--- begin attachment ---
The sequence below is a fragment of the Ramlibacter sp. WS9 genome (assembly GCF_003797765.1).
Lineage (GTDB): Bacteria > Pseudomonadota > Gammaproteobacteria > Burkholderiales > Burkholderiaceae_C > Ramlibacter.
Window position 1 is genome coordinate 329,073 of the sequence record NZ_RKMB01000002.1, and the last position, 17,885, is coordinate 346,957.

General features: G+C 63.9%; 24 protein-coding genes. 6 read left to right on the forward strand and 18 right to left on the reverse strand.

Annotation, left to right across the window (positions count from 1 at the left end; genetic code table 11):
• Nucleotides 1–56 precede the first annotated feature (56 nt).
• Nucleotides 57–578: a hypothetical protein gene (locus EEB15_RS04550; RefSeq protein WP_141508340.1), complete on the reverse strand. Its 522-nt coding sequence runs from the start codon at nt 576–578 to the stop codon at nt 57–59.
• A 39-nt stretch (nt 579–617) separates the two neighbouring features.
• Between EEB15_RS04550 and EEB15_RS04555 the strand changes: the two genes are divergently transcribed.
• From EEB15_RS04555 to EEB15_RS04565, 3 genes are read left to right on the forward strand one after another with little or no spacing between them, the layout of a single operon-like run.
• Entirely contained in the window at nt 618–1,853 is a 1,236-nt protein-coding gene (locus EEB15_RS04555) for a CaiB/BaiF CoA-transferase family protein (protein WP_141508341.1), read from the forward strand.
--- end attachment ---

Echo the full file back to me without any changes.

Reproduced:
The sequence below is a fragment of the Ramlibacter sp. WS9 genome (assembly GCF_003797765.1).
Lineage (GTDB): Bacteria > Pseudomonadota > Gammaproteobacteria > Burkholderiales > Burkholderiaceae_C > Ramlibacter.
Window position 1 is genome coordinate 329,073 of the sequence record NZ_RKMB01000002.1, and the last position, 17,885, is coordinate 346,957.

General features: G+C 63.9%; 24 protein-coding genes. 6 read left to right on the forward strand and 18 right to left on the reverse strand.

Annotation, left to right across the window (positions count from 1 at the left end; genetic code table 11):
• Nucleotides 1–56 precede the first annotated feature (56 nt).
• Nucleotides 57–578: a hypothetical protein gene (locus EEB15_RS04550; RefSeq protein WP_141508340.1), complete on the reverse strand. Its 522-nt coding sequence runs from the start codon at nt 576–578 to the stop codon at nt 57–59.
• A 39-nt stretch (nt 579–617) separates the two neighbouring features.
• Between EEB15_RS04550 and EEB15_RS04555 the strand changes: the two genes are divergently transcribed.
• From EEB15_RS04555 to EEB15_RS04565, 3 genes are read left to right on the forward strand one after another with little or no spacing between them, the layout of a single operon-like run.
• Entirely contained in the window at nt 618–1,853 is a 1,236-nt protein-coding gene (locus EEB15_RS04555) for a CaiB/BaiF CoA-transferase family protein (protein WP_141508341.1), read from the forward strand.